I am not a lawyer, I am a Judgment Broker. This article is my opinion, and not legal advice, based on my experience in California, and laws vary in each state. If you ever need any legal advice or a strategy to use, please contact a lawyer.
Limited Liability Companies (LLCs) have become very popular because they are more flexible than old-school C or S corporations, and LLCs offer more tax advantages for the owners.
Corporate entities offer their owners and shareholders very good liability protection from the entity’s actions.
LLCs may offer their owners better liability protection than C or S corporations do. That extra liability protection is the reason one should be careful when lending or investing money to a LLC.
When a LLC succeeds and makes money, life is good, and they will most likely pay you what they agreed to.
When the economy is bad, or the LLC is not making money, or if owners and/or management is not honest, then you might have to sue the LLC to try to recover what the LLC owes you.
Suing a corporation is usually tough because the owners and shareholder are rarely liable for the actions of the corporation.
Suing a LLC is usually tougher, because in many states, a charging order (in California, CCP 708.310) is the only way to attempt to reach a (judgment debtor) LLC member’s assets.
Because of the potential extra risks in funding a LLC, there are three things you should consider, before lending or investing money in one:
1) Get personal guarantees from the owners of the LLC, especially when the LLC entity is small or new.
With signed and notarized personal guarantees in place, the owners will have an incentive to be extra careful to manage your money correctly. If things go badly, it is much easier to recover a judgment against an individual, than a LLC.
2) Get UCC liens on every asset the LLC owns, including computers, accounts receivable, etc. UCC liens are available through a Secretary Of State.
To be most effective, UCC liens should identify specific assets. UCC liens may not get you paid, however they increase your odds.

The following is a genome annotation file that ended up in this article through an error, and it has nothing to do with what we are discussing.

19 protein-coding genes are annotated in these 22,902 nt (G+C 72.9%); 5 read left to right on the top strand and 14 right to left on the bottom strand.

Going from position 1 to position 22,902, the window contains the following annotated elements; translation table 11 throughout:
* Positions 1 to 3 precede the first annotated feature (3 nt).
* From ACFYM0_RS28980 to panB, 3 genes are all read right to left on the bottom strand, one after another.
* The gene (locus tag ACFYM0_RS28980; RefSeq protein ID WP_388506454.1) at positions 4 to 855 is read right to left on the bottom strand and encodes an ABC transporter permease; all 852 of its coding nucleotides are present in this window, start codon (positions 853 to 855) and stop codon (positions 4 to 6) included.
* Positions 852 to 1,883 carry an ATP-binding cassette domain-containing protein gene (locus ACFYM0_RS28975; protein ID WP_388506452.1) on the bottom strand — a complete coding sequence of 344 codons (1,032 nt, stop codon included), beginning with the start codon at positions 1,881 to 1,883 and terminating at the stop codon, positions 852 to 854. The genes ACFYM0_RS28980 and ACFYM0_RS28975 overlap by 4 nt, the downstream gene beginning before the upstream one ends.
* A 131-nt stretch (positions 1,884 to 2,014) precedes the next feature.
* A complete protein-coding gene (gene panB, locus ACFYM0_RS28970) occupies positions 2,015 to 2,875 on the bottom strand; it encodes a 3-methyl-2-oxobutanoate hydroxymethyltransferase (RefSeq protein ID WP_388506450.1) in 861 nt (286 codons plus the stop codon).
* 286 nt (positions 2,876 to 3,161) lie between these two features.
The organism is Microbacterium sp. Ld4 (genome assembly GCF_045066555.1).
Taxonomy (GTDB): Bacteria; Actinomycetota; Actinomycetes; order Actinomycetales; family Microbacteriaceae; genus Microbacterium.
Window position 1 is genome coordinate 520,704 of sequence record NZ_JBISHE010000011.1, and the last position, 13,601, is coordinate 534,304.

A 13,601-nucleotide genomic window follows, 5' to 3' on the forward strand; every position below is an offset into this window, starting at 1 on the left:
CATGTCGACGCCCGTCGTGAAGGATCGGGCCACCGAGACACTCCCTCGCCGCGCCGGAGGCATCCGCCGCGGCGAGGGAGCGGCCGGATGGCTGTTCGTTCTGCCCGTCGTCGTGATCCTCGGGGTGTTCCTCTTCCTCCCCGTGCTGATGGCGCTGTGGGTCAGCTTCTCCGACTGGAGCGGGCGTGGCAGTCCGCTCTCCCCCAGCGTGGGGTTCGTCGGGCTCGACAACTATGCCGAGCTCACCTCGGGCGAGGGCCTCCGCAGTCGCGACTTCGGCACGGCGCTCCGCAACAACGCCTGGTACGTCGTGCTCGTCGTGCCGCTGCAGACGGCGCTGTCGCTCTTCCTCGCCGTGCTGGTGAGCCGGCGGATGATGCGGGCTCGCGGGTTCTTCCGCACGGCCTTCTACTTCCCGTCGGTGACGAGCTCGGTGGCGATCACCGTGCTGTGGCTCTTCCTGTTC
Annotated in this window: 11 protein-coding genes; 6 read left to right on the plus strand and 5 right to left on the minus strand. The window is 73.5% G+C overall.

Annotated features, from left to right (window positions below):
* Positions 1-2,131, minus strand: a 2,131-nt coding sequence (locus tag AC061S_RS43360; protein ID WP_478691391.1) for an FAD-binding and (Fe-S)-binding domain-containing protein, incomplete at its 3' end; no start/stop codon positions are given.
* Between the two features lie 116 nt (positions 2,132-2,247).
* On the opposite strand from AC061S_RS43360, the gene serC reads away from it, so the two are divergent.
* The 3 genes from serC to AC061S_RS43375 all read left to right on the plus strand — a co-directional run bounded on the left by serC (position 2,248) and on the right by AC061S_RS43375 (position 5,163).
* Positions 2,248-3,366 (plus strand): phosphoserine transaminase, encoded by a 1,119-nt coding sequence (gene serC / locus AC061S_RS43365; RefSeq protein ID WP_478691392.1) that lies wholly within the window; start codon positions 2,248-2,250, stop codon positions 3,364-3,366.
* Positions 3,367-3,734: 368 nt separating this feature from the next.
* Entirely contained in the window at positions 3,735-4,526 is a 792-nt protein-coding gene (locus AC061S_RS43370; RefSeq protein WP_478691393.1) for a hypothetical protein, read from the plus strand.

3) Verify the LLC’s status at a Secretary Of State’s web site, and make sure the status is ACTIVE, which means they paid their taxes and are registered with the State.
Check that the LLC has a business license in the city they are based in, a current fictitious name (DBA) filing active in the county they are based in, and you know what bank account they use.
Of course, when the LLC has been running for years, and has plenty of income, and you know the owners, you can feel more comfortable lending or investing. Remember, corporate entities can vanish overnight, and LLCs are usually hard to recover from, if you have to sue them.
Many Secretary Of State (SOS) office no longer offer counter service any more. They have a drop off box, and you can pay them (e.g.) $5 to fax the information to you. Make sure to include your fax number in the requestor information area. Often you can request a statement of information over the counter for viewing purposes only. They do allow individuals to take a picture of the statement of information or any other documents regardless of whether or not certified documents are ordered. Also available for viewing are the articles of incorporation on both microfiche or paper. The SOS will not let you take sample copies with you. They require that you order certified or non-certified copies and wait the 5-7 days or longer it takes to pick them up or mail them out.